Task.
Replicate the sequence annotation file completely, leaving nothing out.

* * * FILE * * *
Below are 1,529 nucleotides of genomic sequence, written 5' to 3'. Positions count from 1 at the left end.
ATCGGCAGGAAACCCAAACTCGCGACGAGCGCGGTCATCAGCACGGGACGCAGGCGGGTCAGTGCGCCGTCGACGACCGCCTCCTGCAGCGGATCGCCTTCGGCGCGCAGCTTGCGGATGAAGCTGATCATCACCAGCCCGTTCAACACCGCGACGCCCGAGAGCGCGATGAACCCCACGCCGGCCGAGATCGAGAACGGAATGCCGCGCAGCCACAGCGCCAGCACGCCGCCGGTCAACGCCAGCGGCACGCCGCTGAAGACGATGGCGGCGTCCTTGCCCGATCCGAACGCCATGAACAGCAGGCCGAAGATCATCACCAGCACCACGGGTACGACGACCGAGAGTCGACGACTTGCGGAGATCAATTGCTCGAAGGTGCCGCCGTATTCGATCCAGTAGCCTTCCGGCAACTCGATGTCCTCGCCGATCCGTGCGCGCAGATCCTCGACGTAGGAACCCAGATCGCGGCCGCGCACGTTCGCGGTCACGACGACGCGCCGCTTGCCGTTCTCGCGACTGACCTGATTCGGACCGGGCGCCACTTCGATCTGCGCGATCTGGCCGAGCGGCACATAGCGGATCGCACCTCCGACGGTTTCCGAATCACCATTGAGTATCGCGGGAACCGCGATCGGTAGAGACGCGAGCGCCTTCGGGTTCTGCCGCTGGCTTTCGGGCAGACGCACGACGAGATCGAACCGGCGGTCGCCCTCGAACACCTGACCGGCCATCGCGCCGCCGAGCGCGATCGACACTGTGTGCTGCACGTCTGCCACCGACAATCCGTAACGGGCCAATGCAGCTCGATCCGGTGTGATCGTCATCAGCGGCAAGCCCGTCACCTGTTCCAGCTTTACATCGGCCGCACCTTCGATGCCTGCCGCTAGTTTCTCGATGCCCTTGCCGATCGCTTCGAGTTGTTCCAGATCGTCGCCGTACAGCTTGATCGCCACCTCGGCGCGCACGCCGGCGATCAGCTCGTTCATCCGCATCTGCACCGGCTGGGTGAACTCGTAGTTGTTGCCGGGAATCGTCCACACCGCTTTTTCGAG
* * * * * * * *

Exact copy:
Below are 1,529 nucleotides of genomic sequence, written 5' to 3'. Positions count from 1 at the left end.
ATCGGCAGGAAACCCAAACTCGCGACGAGCGCGGTCATCAGCACGGGACGCAGGCGGGTCAGTGCGCCGTCGACGACCGCCTCCTGCAGCGGATCGCCTTCGGCGCGCAGCTTGCGGATGAAGCTGATCATCACCAGCCCGTTCAACACCGCGACGCCCGAGAGCGCGATGAACCCCACGCCGGCCGAGATCGAGAACGGAATGCCGCGCAGCCACAGCGCCAGCACGCCGCCGGTCAACGCCAGCGGCACGCCGCTGAAGACGATGGCGGCGTCCTTGCCCGATCCGAACGCCATGAACAGCAGGCCGAAGATCATCACCAGCACCACGGGTACGACGACCGAGAGTCGACGACTTGCGGAGATCAATTGCTCGAAGGTGCCGCCGTATTCGATCCAGTAGCCTTCCGGCAACTCGATGTCCTCGCCGATCCGTGCGCGCAGATCCTCGACGTAGGAACCCAGATCGCGGCCGCGCACGTTCGCGGTCACGACGACGCGCCGCTTGCCGTTCTCGCGACTGACCTGATTCGGACCGGGCGCCACTTCGATCTGCGCGATCTGGCCGAGCGGCACATAGCGGATCGCACCTCCGACGGTTTCCGAATCACCATTGAGTATCGCGGGAACCGCGATCGGTAGAGACGCGAGCGCCTTCGGGTTCTGCCGCTGGCTTTCGGGCAGACGCACGACGAGATCGAACCGGCGGTCGCCCTCGAACACCTGACCGGCCATCGCGCCGCCGAGCGCGATCGACACTGTGTGCTGCACGTCTGCCACCGACAATCCGTAACGGGCCAATGCAGCTCGATCCGGTGTGATCGTCATCAGCGGCAAGCCCGTCACCTGTTCCAGCTTTACATCGGCCGCACCTTCGATGCCTGCCGCTAGTTTCTCGATGCCCTTGCCGATCGCTTCGAGTTGTTCCAGATCGTCGCCGTACAGCTTGATCGCCACCTCGGCGCGCACGCCGGCGATCAGCTCGTTCATCCGCATCTGCACCGGCTGGGTGAACTCGTAGTTGTTGCCGGGAATCGTCCACACCGCTTTTTCGAG